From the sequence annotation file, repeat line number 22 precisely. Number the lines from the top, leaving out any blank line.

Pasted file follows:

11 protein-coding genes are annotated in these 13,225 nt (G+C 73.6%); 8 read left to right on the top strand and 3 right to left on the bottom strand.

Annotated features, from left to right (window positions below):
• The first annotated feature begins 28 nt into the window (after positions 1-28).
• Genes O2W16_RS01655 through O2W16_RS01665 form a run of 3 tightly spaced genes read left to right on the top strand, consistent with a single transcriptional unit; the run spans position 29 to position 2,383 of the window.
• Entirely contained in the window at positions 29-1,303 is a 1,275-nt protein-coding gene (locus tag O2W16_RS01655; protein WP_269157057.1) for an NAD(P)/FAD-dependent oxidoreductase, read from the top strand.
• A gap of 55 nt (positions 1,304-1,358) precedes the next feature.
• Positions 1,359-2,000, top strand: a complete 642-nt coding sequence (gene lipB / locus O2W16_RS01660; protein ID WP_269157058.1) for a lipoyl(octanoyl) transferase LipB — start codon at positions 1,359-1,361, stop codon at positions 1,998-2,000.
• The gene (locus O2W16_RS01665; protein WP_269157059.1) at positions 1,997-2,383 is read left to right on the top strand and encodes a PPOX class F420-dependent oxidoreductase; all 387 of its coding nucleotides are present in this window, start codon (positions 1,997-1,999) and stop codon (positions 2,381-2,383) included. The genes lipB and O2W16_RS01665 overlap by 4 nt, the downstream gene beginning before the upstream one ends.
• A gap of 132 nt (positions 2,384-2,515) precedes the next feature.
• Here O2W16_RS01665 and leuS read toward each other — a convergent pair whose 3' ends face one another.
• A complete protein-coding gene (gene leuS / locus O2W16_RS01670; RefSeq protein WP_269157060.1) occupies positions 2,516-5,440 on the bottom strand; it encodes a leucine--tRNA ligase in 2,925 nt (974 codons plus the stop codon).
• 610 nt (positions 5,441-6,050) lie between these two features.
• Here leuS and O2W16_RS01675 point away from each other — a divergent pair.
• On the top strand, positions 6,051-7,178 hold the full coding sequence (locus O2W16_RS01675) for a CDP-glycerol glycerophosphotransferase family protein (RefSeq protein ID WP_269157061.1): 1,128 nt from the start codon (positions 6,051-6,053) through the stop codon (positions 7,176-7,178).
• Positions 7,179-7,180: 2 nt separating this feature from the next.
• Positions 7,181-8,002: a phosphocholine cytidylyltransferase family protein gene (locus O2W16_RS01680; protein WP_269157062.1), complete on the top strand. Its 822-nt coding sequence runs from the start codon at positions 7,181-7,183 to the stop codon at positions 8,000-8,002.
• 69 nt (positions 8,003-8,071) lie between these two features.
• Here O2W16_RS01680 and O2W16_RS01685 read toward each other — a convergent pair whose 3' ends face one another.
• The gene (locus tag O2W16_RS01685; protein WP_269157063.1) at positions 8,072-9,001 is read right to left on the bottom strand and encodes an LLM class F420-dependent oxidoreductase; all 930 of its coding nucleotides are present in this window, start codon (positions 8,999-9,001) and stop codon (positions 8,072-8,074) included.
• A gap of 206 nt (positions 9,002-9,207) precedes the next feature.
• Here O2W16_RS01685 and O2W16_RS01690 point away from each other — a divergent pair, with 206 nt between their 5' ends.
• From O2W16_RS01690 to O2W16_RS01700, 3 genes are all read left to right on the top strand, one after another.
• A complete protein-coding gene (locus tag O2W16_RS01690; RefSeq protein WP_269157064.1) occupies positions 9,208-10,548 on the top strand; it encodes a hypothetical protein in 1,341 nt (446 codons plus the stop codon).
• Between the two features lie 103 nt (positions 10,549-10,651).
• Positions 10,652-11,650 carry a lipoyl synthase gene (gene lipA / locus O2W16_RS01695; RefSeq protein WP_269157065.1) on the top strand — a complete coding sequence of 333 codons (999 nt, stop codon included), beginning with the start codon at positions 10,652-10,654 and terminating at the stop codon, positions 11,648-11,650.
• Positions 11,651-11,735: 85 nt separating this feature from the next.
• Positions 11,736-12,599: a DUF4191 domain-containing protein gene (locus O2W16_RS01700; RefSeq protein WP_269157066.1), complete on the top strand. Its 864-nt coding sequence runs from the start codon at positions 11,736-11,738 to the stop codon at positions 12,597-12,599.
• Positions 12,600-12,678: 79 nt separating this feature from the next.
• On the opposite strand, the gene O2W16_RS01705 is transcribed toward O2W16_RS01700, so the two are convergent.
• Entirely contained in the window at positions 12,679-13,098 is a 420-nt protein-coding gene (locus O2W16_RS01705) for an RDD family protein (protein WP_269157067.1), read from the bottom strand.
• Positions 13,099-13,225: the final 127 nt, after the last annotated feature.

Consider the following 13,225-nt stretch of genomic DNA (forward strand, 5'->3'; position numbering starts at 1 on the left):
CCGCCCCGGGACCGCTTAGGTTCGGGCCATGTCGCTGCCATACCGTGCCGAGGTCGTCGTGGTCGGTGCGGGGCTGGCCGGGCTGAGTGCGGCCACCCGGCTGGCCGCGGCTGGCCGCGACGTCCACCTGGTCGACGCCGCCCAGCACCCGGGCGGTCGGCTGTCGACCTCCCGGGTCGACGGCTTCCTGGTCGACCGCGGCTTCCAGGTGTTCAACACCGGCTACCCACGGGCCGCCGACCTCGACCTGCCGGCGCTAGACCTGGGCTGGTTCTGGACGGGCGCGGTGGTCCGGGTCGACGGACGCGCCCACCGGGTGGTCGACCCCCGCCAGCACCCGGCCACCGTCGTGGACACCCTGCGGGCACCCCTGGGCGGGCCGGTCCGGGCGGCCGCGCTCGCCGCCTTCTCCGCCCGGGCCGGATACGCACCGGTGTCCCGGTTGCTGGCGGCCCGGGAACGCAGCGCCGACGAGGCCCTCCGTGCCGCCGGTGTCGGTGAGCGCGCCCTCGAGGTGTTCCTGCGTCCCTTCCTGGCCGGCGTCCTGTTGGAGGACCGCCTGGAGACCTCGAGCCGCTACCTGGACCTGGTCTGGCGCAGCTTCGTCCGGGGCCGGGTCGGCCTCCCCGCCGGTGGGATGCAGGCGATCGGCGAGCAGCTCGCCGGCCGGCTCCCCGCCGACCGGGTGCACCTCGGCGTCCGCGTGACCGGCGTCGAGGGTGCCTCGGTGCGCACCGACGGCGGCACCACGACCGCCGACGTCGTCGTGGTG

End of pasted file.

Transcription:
• From O2W16_RS01690 to O2W16_RS01700, 3 genes are all read left to right on the top strand, one after another.